(f)  to be accompanied by a psychotropic drugs policy statement that sets out the views of the applicant on the administration of psychotropic drugs for the purpose of controlling the behaviour of children and young persons.
(3)  The Children’s Guardian may require an applicant to furnish to the Children’s Guardian such further information as the Children’s Guardian may reasonably require in order to assess the applicant’s suitability to be a designated agency.
(4)  Any information that is required under subclause (3) must be furnished to the Children’s Guardian on or before the reasonable date specified by the Children’s Guardian by notice in writing.
cl 45: Am 2014 (695), Sch 1 [7] [8]; 2015 (284), Sch 1 [2].
46   Taking over an application for accreditation
(1)  An application made by an organisation for accreditation as a designated agency may be taken over by another organisation only in accordance with this clause.
(2)  The Children’s Guardian may authorise an organisation (the successor) to take over an application for accreditation as a designated agency made by another organisation (the predecessor), by notice in writing given to the successor.
(3)  The Children’s Guardian must not authorise a successor to take over an application unless—
(a)  the predecessor has requested that action, and
(b)  the successor has given the Children’s Guardian a written undertaking that it will operate in the manner proposed in the application or as otherwise agreed in writing by the successor and the Children’s Guardian, and
(c)  the successor has, by notice in writing given to the Children’s Guardian, specified the full name of the individual proposed to be the successor’s principal officer on accreditation.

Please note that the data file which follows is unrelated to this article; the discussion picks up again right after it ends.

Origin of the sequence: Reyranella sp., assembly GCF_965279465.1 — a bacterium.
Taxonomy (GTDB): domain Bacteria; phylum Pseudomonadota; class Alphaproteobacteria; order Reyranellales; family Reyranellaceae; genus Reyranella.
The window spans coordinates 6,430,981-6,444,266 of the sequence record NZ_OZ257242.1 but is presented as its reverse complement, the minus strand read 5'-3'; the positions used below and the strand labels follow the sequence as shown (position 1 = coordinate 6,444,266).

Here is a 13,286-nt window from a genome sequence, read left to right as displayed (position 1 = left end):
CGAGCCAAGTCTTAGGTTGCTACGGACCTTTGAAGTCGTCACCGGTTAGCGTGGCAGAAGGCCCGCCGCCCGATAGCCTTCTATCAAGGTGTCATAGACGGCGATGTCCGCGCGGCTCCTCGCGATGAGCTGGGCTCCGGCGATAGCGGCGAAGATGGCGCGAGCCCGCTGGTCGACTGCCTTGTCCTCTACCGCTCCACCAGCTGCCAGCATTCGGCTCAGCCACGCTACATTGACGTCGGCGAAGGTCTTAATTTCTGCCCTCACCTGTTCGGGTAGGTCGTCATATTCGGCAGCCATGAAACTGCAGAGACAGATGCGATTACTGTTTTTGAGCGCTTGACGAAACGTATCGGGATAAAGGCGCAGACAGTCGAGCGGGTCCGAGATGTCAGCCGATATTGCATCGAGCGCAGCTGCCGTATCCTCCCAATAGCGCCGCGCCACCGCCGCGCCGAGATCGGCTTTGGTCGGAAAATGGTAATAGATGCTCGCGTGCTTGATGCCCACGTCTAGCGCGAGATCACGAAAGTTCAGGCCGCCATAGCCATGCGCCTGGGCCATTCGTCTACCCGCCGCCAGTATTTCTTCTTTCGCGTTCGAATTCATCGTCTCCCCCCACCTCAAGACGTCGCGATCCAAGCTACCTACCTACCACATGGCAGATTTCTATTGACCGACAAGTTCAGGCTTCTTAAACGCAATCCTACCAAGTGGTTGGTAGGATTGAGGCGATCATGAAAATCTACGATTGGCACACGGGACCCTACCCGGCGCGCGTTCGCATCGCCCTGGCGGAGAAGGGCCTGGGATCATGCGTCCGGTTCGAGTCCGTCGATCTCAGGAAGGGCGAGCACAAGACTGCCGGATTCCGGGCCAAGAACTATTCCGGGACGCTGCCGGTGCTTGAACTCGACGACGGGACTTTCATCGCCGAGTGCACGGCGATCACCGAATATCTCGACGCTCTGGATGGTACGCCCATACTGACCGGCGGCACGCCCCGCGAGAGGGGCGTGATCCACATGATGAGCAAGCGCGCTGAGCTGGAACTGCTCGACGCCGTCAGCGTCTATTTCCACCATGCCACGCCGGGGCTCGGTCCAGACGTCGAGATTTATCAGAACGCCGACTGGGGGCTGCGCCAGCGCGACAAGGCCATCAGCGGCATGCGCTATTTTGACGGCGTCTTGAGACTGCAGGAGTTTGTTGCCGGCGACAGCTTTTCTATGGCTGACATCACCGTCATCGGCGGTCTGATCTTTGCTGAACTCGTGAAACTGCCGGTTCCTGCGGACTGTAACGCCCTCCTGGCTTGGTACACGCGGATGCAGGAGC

Note—
In addition to the conditions set out in Schedule 3, the process of accreditation of an organisation that takes over an application under this clause may also be subject to conditions imposed under clause 65(3) (Conditions on accreditation and process of accreditation).
(4)  A copy of the notice under subclause (2) must be given to the predecessor, if the predecessor continues to exist, and, on and from receipt of the notice, the predecessor is taken not to be an applicant for accreditation as a designated agency.
(5)  Unless prohibited by or under any Act, the Children’s Guardian may disclose to the successor any information in his or her possession regarding the predecessor.
(6)  A condition imposed on the process of accreditation in respect of an application for accreditation continues to apply to the process despite the application being taken over under this clause.
cl 46: Am 2014 (695), Sch 1 [9].
47   Deferral of determination of application to renew accreditation
(1)  If a designated agency has applied for the renewal of an accreditation, the Children’s Guardian may, by notice in writing to the agency, defer determining the application.
(2)  The deferral has effect until a notice given under clause 50 in respect of the application takes effect.